Matcha consumption maintains attentional function following a mild acute psychological stress without affecting a feeling of fatigue: A randomized placebo-controlled study in young adults
Tea is a beverage commonly consumed worldwide. Matcha is a type of green tea produced by drying and grinding tea leaves (Camellia sinensis L.) into a fine powder.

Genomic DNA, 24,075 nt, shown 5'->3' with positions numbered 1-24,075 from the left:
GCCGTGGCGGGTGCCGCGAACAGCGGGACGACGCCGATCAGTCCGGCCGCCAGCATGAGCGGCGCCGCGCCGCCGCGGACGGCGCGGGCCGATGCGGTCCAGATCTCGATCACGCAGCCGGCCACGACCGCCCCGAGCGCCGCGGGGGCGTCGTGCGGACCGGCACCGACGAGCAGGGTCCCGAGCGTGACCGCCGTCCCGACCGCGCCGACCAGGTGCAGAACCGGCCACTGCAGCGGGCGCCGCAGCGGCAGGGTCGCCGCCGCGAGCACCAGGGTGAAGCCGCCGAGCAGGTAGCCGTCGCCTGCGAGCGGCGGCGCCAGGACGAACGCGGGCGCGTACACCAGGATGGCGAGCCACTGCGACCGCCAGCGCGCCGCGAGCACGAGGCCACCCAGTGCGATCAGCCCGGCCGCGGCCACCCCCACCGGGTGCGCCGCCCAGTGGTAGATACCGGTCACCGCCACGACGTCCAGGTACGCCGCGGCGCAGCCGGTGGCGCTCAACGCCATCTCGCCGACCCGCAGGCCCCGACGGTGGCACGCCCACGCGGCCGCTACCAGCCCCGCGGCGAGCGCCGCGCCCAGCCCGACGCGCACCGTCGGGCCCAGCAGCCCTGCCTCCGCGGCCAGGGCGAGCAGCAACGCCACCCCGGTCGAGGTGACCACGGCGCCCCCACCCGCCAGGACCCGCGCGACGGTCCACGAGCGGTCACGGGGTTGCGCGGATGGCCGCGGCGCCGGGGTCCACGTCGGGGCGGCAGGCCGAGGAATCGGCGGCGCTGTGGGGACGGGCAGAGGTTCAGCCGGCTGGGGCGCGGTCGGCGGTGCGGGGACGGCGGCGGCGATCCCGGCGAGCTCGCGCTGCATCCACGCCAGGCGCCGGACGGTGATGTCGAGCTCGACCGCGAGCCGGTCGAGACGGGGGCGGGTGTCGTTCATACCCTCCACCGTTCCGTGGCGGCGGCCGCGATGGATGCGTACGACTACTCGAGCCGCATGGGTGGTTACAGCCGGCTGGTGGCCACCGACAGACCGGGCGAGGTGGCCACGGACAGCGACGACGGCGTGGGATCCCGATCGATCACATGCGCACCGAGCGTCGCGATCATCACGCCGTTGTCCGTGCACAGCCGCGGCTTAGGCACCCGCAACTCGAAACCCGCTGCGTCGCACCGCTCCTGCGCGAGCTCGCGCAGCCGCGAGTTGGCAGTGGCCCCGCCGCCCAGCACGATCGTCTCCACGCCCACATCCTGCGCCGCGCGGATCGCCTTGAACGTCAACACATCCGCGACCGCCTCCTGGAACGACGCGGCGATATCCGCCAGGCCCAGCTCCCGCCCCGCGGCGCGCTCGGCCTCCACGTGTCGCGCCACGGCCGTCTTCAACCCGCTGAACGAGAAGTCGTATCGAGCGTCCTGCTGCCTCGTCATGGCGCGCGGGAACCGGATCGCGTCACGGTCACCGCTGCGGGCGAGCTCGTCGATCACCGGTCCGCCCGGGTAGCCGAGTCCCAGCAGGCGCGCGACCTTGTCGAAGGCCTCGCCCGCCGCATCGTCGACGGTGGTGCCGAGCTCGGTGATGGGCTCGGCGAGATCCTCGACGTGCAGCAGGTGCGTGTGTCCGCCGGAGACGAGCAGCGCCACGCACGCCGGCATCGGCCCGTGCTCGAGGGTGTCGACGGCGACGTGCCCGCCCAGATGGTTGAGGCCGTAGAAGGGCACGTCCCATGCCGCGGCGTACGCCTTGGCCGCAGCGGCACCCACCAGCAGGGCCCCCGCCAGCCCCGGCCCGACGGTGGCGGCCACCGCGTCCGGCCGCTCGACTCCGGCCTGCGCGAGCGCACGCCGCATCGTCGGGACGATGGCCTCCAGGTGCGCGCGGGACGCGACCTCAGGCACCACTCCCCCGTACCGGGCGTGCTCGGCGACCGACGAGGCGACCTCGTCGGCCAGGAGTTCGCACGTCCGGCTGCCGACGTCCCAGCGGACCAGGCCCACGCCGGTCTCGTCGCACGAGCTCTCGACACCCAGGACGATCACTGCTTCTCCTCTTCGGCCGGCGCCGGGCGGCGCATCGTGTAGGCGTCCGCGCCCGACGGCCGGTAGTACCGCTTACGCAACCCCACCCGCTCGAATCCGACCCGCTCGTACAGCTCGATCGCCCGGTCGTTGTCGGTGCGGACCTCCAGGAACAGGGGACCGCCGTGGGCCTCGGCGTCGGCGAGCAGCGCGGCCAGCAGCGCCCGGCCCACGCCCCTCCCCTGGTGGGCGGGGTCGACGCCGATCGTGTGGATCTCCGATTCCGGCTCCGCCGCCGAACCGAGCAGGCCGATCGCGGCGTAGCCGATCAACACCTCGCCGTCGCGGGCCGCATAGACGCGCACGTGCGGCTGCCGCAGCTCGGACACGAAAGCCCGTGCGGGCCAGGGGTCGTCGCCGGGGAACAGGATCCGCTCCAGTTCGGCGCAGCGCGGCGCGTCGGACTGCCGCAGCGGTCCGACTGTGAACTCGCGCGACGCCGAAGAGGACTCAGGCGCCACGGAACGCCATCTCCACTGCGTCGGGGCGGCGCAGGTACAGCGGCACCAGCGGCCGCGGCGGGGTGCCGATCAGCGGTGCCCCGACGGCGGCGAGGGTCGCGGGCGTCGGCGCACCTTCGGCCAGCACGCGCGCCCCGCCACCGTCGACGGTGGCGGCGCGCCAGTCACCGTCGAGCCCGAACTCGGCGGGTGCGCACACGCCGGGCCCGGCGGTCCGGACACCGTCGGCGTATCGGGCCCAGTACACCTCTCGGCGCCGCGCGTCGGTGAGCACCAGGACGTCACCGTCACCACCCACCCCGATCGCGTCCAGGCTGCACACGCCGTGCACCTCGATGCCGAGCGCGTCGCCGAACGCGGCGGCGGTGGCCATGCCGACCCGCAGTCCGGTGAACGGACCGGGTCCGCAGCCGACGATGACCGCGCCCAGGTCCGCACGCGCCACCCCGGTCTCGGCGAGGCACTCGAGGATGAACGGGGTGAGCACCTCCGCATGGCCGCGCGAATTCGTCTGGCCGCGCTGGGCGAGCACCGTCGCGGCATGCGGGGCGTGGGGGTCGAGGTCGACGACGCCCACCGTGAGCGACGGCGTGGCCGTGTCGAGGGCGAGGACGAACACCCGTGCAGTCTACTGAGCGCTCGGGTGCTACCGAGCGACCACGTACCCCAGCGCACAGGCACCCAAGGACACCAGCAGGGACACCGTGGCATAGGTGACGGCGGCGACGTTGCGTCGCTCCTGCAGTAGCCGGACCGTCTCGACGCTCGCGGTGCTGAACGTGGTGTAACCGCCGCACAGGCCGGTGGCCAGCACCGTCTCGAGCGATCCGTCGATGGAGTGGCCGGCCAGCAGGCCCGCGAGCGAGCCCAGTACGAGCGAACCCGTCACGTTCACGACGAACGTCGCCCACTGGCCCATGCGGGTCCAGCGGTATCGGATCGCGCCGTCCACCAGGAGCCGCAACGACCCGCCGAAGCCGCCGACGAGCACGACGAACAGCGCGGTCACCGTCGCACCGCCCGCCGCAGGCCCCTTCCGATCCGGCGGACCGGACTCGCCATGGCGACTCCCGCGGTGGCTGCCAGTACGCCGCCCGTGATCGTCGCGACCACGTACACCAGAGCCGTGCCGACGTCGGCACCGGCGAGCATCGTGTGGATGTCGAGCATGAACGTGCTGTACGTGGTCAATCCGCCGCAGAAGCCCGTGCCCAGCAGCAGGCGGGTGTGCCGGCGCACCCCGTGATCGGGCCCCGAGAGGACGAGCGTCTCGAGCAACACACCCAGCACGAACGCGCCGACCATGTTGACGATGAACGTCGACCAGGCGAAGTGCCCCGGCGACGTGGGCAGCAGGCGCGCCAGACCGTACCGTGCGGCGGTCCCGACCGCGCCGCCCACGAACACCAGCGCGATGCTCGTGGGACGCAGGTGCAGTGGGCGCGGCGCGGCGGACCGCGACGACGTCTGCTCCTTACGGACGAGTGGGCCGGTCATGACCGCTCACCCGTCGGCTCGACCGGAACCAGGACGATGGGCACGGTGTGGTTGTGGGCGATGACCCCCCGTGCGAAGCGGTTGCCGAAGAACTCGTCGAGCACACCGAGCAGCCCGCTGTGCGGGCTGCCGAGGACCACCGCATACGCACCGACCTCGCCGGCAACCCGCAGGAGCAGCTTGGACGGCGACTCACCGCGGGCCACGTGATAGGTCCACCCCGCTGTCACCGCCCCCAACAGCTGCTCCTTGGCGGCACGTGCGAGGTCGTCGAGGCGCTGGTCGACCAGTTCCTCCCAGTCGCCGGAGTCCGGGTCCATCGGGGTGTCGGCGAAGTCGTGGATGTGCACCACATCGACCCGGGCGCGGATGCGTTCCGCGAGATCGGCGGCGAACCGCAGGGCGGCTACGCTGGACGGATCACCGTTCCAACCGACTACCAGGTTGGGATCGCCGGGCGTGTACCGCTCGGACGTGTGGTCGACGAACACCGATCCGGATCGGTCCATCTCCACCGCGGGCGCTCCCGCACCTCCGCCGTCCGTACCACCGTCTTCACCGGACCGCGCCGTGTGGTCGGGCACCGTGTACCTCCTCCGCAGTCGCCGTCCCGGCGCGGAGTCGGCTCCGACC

Matcha contains catechin, theanine, and caffeine, which affect cognitive function. Epidemiological studies conducted in Japan have shown that green tea consumption improves cognitive impairment. Previously, we found that daily matcha intake improves attention and executive function in middle-aged and older people. However, its effect on cognitive function in younger adults remains unclear. Moreover, it is unclear which cognitive functions are impaired by stress. This study aimed to clarify whether the administration of matcha improves the attentional function of young adults after mild acute stress and which cognitive function is improved. We included 42 participants aged 25 to 34 years who consumed 2 g of matcha daily for 2 weeks. The Uchida–Kraepelin test was used to induce mild acute psychological stress. Memory, attention, facial expression recognition, working memory, visual information, and motor function were evaluated. Reaction times on the Stroop test for attentional function were significantly lower in the matcha group than in the placebo group. Correct hits in the emotion perception test increased significantly for participants in the matcha group compared to those in the placebo group. We found no significant between-group differences in the other tests. In conclusion, after 2 weeks of matcha intake, the attentional function was maintained after mild acute psychological stress. Thus, matcha might improve cognitive function during or after stress conditions in young adults.